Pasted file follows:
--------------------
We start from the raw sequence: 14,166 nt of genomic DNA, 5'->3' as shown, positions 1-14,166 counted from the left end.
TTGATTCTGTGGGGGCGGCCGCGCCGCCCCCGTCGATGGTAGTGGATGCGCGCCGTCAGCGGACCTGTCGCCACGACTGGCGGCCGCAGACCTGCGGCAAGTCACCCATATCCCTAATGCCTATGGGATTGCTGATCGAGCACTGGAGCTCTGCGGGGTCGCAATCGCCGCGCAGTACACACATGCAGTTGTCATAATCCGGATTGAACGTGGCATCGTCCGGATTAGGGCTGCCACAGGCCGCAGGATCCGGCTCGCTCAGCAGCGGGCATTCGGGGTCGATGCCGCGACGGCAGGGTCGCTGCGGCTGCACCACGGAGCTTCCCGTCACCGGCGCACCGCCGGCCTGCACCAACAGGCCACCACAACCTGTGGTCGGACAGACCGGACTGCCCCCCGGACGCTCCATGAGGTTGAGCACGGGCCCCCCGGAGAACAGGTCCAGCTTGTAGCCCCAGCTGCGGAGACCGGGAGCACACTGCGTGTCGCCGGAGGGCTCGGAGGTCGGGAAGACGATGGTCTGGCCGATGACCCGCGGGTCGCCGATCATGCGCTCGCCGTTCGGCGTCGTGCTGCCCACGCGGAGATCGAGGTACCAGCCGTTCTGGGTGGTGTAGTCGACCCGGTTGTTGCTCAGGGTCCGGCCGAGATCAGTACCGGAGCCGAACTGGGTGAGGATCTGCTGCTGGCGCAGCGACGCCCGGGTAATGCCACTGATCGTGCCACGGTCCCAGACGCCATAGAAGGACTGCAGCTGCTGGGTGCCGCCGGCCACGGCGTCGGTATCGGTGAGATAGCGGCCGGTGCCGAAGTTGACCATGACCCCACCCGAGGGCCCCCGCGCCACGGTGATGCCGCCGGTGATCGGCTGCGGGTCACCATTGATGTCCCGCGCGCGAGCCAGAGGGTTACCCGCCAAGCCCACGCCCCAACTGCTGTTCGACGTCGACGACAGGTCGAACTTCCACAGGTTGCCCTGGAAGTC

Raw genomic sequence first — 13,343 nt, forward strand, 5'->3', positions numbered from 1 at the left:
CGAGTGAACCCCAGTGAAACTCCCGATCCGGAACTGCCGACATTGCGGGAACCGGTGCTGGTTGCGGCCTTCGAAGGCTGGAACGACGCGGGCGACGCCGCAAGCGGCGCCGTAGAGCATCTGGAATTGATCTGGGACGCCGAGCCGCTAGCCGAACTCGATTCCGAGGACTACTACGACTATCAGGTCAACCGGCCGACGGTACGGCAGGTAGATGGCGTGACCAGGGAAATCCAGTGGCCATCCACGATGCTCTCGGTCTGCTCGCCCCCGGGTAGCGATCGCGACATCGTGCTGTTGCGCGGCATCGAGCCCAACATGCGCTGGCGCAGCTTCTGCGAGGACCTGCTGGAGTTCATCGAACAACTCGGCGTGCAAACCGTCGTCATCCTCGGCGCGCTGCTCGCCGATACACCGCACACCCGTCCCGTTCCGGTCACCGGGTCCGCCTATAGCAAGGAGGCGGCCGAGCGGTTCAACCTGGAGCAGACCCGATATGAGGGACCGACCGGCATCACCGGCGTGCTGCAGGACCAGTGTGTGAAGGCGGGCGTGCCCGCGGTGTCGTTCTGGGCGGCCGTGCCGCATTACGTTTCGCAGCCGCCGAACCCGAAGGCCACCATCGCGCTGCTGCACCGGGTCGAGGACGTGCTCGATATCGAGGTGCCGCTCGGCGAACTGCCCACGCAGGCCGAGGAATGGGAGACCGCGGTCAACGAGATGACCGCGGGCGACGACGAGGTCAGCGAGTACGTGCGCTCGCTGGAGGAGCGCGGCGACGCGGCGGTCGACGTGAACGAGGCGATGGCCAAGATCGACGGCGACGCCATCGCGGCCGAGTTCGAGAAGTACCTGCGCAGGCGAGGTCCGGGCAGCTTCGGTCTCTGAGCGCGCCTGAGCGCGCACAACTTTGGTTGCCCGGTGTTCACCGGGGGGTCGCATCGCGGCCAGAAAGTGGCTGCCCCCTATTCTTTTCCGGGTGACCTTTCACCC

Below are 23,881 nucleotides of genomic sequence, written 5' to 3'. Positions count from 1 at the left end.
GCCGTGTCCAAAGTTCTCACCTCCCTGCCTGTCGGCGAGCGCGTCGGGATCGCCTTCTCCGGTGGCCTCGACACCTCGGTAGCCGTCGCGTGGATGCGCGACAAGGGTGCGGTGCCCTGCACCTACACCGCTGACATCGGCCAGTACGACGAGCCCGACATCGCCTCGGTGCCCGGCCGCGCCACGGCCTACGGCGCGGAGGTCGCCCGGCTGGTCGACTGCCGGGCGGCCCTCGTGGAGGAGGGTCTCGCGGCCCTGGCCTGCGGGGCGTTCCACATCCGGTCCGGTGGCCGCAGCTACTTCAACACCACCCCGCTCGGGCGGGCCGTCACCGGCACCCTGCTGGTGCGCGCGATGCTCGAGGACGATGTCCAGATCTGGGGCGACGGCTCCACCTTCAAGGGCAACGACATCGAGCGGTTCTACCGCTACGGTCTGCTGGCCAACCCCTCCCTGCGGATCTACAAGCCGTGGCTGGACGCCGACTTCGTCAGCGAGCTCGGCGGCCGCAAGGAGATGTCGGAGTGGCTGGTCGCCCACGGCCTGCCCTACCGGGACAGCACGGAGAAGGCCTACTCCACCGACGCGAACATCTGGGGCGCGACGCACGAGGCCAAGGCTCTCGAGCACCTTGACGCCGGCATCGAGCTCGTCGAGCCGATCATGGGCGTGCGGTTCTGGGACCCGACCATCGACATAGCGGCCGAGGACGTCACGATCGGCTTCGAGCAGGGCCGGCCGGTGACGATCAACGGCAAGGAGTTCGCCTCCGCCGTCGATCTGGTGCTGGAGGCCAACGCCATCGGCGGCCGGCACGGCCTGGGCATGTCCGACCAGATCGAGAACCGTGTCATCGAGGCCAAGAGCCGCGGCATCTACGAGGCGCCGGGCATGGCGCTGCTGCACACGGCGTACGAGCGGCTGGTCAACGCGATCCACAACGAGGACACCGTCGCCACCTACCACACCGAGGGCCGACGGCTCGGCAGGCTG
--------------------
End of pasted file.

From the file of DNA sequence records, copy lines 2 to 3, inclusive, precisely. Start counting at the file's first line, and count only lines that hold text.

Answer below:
TTGATTCTGTGGGGGCGGCCGCGCCGCCCCCGTCGATGGTAGTGGATGCGCGCCGTCAGCGGACCTGTCGCCACGACTGGCGGCCGCAGACCTGCGGCAAGTCACCCATATCCCTAATGCCTATGGGATTGCTGATCGAGCACTGGAGCTCTGCGGGGTCGCAATCGCCGCGCAGTACACACATGCAGTTGTCATAATCCGGATTGAACGTGGCATCGTCCGGATTAGGGCTGCCACAGGCCGCAGGATCCGGCTCGCTCAGCAGCGGGCATTCGGGGTCGATGCCGCGACGGCAGGGTCGCTGCGGCTGCACCACGGAGCTTCCCGTCACCGGCGCACCGCCGGCCTGCACCAACAGGCCACCACAACCTGTGGTCGGACAGACCGGACTGCCCCCCGGACGCTCCATGAGGTTGAGCACGGGCCCCCCGGAGAACAGGTCCAGCTTGTAGCCCCAGCTGCGGAGACCGGGAGCACACTGCGTGTCGCCGGAGGGCTCGGAGGTCGGGAAGACGATGGTCTGGCCGATGACCCGCGGGTCGCCGATCATGCGCTCGCCGTTCGGCGTCGTGCTGCCCACGCGGAGATCGAGGTACCAGCCGTTCTGGGTGGTGTAGTCGACCCGGTTGTTGCTCAGGGTCCGGCCGAGATCAGTACCGGAGCCGAACTGGGTGAGGATCTGCTGCTGGCGCAGCGACGCCCGGGTAATGCCACTGATCGTGCCACGGTCCCAGACGCCATAGAAGGACTGCAGCTGCTGGGTGCCGCCGGCCACGGCGTCGGTATCGGTGAGATAGCGGCCGGTGCCGAAGTTGACCATGACCCCACCCGAGGGCCCCCGCGCCACGGTGATGCCGCCGGTGATCGGCTGCGGGTCACCATTGATGTCCCGCGCGCGAGCCAGAGGGTTACCCGCCAAGCCCACGCCCCAACTGCTGTTCGACGTCGACGACAGGTCGAACTTCCACAGGTTGCCCTGGAAGTC

Raw genomic sequence first — 13,343 nt, forward strand, 5'->3', positions numbered from 1 at the left: